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October 20, 2021 – By now you’ve heard of the atmospheric rivers (ARs) forecast to bring much-needed rain (and snow) to Northern California over the next seven days. The strongest of these ARs is forecasted to make landfall on Saturday, with heavy rains through Tuesday.

Here’s a 90-second video explainer on what atmospheric rivers are.

Atmospheric rivers are long, narrow bands in the atmosphere that transport water vapor, like a river in the sky. When an atmospheric river makes landfall, it often releases this water vapor as rain or snow. Atmospheric rivers are responsible for up to half of California’s annual precipitation, and can cause flood damages averaging $1.1 billion annually throughout the West. Learn more about how atmospheric rivers form, and a scale to categorize their intensity and impacts, in this animation.

The Center for Western Weather and Water Extremes (CW3E) based at the Scripps Institution of Oceanography at UC San Diego just published their latest outlook:

Multiple Atmospheric Rivers to Bring Heavy Precipitation to Northern California

  • A series of landfalling atmospheric rivers (ARs) will impact the western US this week into early next week
  • AR 4/AR 5 conditions (based on the Ralph et al. 2019 AR Scale) are expected in coastal southern Oregon in association with the first and second ARs today through Friday
  • The strongest AR is forecasted to make landfall across Central and Northern California on Saturday, potentially bringing AR 4/AR 5 conditions to the San Francisco Bay Area
  • Inland penetration of this AR may bring AR 2/AR 3 conditions to portions of the interior western US
  • Yet another landfalling AR is forecasted to impact the US West Coast on 26–27 Oct
  • The first two ARs are forecasted to produce 2–5 inches of rainfall in portions of Northern California and southern Oregon
  • The fourth AR is forecasted to bring widespread precipitation to much of the western US, with the heaviest precipitation amounts in Northern California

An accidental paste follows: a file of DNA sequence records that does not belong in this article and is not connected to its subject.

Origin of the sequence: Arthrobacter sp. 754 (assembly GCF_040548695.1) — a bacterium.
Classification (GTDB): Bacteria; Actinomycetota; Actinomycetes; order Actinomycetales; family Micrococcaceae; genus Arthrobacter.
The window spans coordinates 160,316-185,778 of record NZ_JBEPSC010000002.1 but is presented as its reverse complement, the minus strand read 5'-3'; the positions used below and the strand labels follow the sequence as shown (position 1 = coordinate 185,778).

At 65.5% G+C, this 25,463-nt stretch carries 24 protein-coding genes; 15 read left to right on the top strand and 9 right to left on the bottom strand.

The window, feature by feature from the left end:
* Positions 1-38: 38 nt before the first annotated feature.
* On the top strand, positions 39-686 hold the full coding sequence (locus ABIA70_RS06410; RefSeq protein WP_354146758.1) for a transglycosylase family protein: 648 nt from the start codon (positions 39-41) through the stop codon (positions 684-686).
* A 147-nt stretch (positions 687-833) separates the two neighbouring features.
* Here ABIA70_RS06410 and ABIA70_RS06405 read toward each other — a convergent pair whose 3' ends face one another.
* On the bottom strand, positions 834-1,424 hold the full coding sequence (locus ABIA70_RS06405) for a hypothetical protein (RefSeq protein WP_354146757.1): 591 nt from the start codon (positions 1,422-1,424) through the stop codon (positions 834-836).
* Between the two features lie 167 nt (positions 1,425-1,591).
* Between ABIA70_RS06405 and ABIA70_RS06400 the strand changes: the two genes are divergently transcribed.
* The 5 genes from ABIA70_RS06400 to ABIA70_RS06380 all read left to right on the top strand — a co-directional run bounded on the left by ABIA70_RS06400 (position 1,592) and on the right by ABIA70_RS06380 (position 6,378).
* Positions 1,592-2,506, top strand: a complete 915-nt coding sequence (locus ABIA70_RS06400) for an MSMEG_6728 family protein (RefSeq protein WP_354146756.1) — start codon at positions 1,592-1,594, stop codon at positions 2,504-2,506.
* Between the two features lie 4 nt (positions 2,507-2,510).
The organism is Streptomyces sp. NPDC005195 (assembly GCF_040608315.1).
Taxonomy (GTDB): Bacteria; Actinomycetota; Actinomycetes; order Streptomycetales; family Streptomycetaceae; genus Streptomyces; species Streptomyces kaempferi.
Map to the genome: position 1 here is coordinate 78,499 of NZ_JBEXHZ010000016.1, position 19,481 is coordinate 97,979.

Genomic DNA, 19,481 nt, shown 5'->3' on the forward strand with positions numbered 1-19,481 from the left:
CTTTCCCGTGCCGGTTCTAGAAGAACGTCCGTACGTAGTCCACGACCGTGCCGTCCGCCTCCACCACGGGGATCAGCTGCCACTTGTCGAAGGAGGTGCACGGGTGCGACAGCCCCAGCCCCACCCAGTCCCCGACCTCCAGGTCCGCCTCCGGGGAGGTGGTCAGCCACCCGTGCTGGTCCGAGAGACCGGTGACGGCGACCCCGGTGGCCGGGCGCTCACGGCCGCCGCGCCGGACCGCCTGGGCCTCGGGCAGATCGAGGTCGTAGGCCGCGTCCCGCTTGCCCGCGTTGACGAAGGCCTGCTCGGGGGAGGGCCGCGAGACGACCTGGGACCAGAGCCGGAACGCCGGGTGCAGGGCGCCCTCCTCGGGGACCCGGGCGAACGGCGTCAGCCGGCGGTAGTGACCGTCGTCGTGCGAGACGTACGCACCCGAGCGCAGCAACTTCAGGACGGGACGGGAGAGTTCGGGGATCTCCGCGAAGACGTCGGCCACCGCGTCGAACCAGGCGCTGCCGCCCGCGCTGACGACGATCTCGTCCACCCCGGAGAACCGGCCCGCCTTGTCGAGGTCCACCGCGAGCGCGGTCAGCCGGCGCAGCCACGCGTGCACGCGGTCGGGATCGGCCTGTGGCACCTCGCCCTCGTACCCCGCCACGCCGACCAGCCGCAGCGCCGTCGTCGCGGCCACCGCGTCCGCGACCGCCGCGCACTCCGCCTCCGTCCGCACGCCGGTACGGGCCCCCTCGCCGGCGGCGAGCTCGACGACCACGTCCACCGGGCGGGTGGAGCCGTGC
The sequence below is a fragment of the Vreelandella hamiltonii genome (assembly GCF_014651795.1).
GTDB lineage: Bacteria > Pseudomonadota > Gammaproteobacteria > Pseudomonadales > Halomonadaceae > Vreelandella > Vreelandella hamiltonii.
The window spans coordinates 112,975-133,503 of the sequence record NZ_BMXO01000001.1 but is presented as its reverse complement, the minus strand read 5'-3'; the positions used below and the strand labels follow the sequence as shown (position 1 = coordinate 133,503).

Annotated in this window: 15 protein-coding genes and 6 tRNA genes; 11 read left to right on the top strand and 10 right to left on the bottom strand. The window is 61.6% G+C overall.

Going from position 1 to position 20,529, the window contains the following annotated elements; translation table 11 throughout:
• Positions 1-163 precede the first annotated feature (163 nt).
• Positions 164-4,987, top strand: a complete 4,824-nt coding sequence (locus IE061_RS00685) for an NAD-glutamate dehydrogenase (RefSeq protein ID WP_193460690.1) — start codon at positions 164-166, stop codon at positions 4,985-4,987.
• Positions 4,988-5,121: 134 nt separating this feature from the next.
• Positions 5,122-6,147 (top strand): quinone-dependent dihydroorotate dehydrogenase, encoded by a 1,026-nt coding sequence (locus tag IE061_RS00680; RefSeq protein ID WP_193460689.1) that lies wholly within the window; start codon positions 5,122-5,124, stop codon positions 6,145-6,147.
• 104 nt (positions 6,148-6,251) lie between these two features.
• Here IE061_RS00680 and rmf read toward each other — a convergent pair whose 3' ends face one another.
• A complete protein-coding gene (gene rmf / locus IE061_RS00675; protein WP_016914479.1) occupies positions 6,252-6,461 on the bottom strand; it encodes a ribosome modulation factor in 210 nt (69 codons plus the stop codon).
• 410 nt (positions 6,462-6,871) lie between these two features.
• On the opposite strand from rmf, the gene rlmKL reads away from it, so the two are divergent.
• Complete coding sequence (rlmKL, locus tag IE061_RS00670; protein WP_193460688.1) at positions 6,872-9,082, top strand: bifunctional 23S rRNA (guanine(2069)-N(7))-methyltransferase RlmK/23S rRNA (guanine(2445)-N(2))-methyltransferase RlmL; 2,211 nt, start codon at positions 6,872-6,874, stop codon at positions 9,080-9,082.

• Significant snowfall accumulations are also possible in the Sierra Nevada in association with the fourth AR
  • Portions of Northern California may receive more than 10 inches of total precipitation over the next 7 days

Feather, Yuba, Bear and American Watershed forecast

The 10-day watershed precipitation forecast shows precipitation totals of over 200 millimeters, or 7.87 inches.

10-day Watershed Precipitation Forecasts from the Center For Western Weather and Water Extremes (CW3E)

Atmospheric river storms now provide half of California’s annual precipitation. “ARs are strengthening and becoming even bigger contributors to the annual [precipitation] total, and California’s topography is ideally aligned to extract increasingly heavy precipitation from strengthening ARs,” the Scripps study, ‘Precipitation regime change in Western North America: The role of Atmospheric Rivers’ states.

Prepare for the storms

  • Have sufficient food and water for yourself and your pets to last for several days.
  • Pick up any prescription medication you may need before the storm hits.
  • Charge your electronic devices and check your flashlight and radio batteries.
  • Have repair supplies available.
  • Be aware of changing conditions and monitor your local media for weather alerts and updates.
  • If you are able, check on your neighbors.

Sandbag locations

Sandbags are available throughout locations in the Foothills. Bring your own shovel, sand and bags are provided for free.

Nevada County

  • Next to the Nevada County Warehouse on the corner of Highway 49 and East Broad Street in Nevada City
  • Penn Valley Fire Protection District located at 10513 Spenceville Road in Penn Valley
  • North San Juan Community Hall located at 10057 Reservoir Street in North San Juan
  • Higgins Fire Department, 10106 Combie Road​, Auburn

Residents must bring their own shovel (and gloves!) to fill the sandbags with sand. Please, only take what you plan to use for protection of your personal property.

Reminders for severe weather preparedness:

If you are operating a vehicle, please review the following tips:

  • Avoid areas subject to sudden flooding
  • Do not attempt to drive (or walk) across running water more that a few inches deep
  • Avoid driving in water that downed electrical or power lines have fallen in
  • Avoid hydroplaning by driving slowly and keeping your tires inflated correctly

Don’t forget to accomplish the following if possible

  • Clear rain gutters
  • Repair roof leaks
  • Cut away tree branches that could fall on your house

Rock and mudslides on mountain roadways are likely. Reduce your speed, turn on your headlights and be aware of your surroundings.

Travel could be very difficult with some roads covered by water. Turn around, do not drown.